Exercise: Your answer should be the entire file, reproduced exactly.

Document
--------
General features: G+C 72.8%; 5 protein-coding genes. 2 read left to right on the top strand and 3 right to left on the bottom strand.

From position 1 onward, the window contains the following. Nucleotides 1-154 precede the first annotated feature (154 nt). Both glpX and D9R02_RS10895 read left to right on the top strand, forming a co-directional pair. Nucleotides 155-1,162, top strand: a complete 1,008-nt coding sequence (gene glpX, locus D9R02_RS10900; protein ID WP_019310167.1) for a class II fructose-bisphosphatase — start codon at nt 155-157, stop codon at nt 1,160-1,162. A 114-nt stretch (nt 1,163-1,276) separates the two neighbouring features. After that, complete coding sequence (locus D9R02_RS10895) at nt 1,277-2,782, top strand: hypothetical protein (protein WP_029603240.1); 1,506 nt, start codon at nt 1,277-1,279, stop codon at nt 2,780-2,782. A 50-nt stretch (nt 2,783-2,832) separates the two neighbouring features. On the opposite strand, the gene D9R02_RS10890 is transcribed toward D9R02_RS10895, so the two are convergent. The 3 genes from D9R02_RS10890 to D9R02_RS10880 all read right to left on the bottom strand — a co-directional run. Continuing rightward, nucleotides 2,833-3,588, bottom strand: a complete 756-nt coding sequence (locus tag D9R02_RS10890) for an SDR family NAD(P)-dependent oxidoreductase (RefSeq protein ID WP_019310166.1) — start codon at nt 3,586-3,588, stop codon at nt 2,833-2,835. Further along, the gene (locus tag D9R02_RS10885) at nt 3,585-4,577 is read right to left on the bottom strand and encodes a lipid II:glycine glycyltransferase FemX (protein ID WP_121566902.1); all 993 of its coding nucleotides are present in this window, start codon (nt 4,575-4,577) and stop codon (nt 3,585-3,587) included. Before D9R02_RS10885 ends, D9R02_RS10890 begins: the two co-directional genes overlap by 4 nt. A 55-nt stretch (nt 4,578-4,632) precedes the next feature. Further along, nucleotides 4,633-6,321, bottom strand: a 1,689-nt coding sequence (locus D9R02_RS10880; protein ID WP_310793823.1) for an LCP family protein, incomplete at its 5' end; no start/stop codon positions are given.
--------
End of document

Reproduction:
General features: G+C 72.8%; 5 protein-coding genes. 2 read left to right on the top strand and 3 right to left on the bottom strand.

From position 1 onward, the window contains the following. Nucleotides 1-154 precede the first annotated feature (154 nt). Both glpX and D9R02_RS10895 read left to right on the top strand, forming a co-directional pair. Nucleotides 155-1,162, top strand: a complete 1,008-nt coding sequence (gene glpX, locus D9R02_RS10900; protein ID WP_019310167.1) for a class II fructose-bisphosphatase — start codon at nt 155-157, stop codon at nt 1,160-1,162. A 114-nt stretch (nt 1,163-1,276) separates the two neighbouring features. After that, complete coding sequence (locus D9R02_RS10895) at nt 1,277-2,782, top strand: hypothetical protein (protein WP_029603240.1); 1,506 nt, start codon at nt 1,277-1,279, stop codon at nt 2,780-2,782. A 50-nt stretch (nt 2,783-2,832) separates the two neighbouring features. On the opposite strand, the gene D9R02_RS10890 is transcribed toward D9R02_RS10895, so the two are convergent. The 3 genes from D9R02_RS10890 to D9R02_RS10880 all read right to left on the bottom strand — a co-directional run. Continuing rightward, nucleotides 2,833-3,588, bottom strand: a complete 756-nt coding sequence (locus tag D9R02_RS10890) for an SDR family NAD(P)-dependent oxidoreductase (RefSeq protein ID WP_019310166.1) — start codon at nt 3,586-3,588, stop codon at nt 2,833-2,835. Further along, the gene (locus tag D9R02_RS10885) at nt 3,585-4,577 is read right to left on the bottom strand and encodes a lipid II:glycine glycyltransferase FemX (protein ID WP_121566902.1); all 993 of its coding nucleotides are present in this window, start codon (nt 4,575-4,577) and stop codon (nt 3,585-3,587) included. Before D9R02_RS10885 ends, D9R02_RS10890 begins: the two co-directional genes overlap by 4 nt. A 55-nt stretch (nt 4,578-4,632) precedes the next feature. Further along, nucleotides 4,633-6,321, bottom strand: a 1,689-nt coding sequence (locus D9R02_RS10880; protein ID WP_310793823.1) for an LCP family protein, incomplete at its 5' end; no start/stop codon positions are given.